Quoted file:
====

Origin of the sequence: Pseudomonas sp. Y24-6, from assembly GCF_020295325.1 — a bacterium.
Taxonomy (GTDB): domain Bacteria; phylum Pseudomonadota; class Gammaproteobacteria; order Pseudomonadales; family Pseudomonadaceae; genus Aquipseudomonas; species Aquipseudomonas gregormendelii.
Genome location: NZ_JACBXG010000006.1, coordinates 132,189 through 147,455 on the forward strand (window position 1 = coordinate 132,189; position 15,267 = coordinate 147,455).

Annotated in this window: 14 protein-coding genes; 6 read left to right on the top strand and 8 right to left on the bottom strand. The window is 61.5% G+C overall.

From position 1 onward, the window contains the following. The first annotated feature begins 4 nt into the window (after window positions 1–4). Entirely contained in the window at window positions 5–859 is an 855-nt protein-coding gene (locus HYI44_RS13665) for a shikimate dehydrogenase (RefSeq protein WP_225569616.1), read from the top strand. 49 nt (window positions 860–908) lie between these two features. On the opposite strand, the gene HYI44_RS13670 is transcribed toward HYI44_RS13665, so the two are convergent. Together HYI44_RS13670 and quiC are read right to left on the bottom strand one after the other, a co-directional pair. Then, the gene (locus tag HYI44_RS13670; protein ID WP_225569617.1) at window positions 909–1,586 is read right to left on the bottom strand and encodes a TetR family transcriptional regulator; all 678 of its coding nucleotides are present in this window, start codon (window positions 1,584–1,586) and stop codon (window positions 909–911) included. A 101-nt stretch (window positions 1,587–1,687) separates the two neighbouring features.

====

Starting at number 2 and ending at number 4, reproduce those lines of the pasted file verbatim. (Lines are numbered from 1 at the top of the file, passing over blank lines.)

Taxonomy (GTDB): domain Bacteria; phylum Pseudomonadota; class Gammaproteobacteria; order Pseudomonadales; family Pseudomonadaceae; genus Aquipseudomonas; species Aquipseudomonas gregormendelii.
Genome location: NZ_JACBXG010000006.1, coordinates 132,189 through 147,455 on the forward strand (window position 1 = coordinate 132,189; position 15,267 = coordinate 147,455).

Annotated in this window: 14 protein-coding genes; 6 read left to right on the top strand and 8 right to left on the bottom strand. The window is 61.5% G+C overall.